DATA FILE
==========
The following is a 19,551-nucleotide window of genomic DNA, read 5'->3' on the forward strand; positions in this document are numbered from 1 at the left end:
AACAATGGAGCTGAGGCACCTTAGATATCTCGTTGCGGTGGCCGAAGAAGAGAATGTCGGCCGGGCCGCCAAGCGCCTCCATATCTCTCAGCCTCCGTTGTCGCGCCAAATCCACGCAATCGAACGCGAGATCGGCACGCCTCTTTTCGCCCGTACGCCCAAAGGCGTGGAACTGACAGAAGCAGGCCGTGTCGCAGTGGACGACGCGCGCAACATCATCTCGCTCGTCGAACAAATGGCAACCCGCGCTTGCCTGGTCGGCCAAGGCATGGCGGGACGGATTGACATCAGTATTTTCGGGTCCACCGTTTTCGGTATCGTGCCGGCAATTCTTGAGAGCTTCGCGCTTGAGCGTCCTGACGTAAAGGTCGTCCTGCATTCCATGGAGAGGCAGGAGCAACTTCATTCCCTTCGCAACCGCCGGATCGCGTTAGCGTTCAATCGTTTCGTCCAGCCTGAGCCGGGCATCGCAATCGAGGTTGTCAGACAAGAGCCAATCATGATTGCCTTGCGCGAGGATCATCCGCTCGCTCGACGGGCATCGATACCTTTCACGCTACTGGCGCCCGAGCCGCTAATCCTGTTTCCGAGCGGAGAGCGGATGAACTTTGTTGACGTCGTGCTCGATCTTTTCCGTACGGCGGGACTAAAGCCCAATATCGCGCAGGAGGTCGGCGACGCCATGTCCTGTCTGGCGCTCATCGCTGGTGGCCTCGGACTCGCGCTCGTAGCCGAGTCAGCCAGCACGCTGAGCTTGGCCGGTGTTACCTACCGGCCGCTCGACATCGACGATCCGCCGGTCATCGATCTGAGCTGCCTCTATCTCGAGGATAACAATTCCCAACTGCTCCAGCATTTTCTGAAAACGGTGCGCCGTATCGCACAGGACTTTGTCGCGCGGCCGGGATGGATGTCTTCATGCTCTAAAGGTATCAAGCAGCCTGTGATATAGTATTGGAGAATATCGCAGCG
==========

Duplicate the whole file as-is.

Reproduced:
The following is a 19,551-nucleotide window of genomic DNA, read 5'->3' on the forward strand; positions in this document are numbered from 1 at the left end:
AACAATGGAGCTGAGGCACCTTAGATATCTCGTTGCGGTGGCCGAAGAAGAGAATGTCGGCCGGGCCGCCAAGCGCCTCCATATCTCTCAGCCTCCGTTGTCGCGCCAAATCCACGCAATCGAACGCGAGATCGGCACGCCTCTTTTCGCCCGTACGCCCAAAGGCGTGGAACTGACAGAAGCAGGCCGTGTCGCAGTGGACGACGCGCGCAACATCATCTCGCTCGTCGAACAAATGGCAACCCGCGCTTGCCTGGTCGGCCAAGGCATGGCGGGACGGATTGACATCAGTATTTTCGGGTCCACCGTTTTCGGTATCGTGCCGGCAATTCTTGAGAGCTTCGCGCTTGAGCGTCCTGACGTAAAGGTCGTCCTGCATTCCATGGAGAGGCAGGAGCAACTTCATTCCCTTCGCAACCGCCGGATCGCGTTAGCGTTCAATCGTTTCGTCCAGCCTGAGCCGGGCATCGCAATCGAGGTTGTCAGACAAGAGCCAATCATGATTGCCTTGCGCGAGGATCATCCGCTCGCTCGACGGGCATCGATACCTTTCACGCTACTGGCGCCCGAGCCGCTAATCCTGTTTCCGAGCGGAGAGCGGATGAACTTTGTTGACGTCGTGCTCGATCTTTTCCGTACGGCGGGACTAAAGCCCAATATCGCGCAGGAGGTCGGCGACGCCATGTCCTGTCTGGCGCTCATCGCTGGTGGCCTCGGACTCGCGCTCGTAGCCGAGTCAGCCAGCACGCTGAGCTTGGCCGGTGTTACCTACCGGCCGCTCGACATCGACGATCCGCCGGTCATCGATCTGAGCTGCCTCTATCTCGAGGATAACAATTCCCAACTGCTCCAGCATTTTCTGAAAACGGTGCGCCGTATCGCACAGGACTTTGTCGCGCGGCCGGGATGGATGTCTTCATGCTCTAAAGGTATCAAGCAGCCTGTGATATAGTATTGGAGAATATCGCAGCG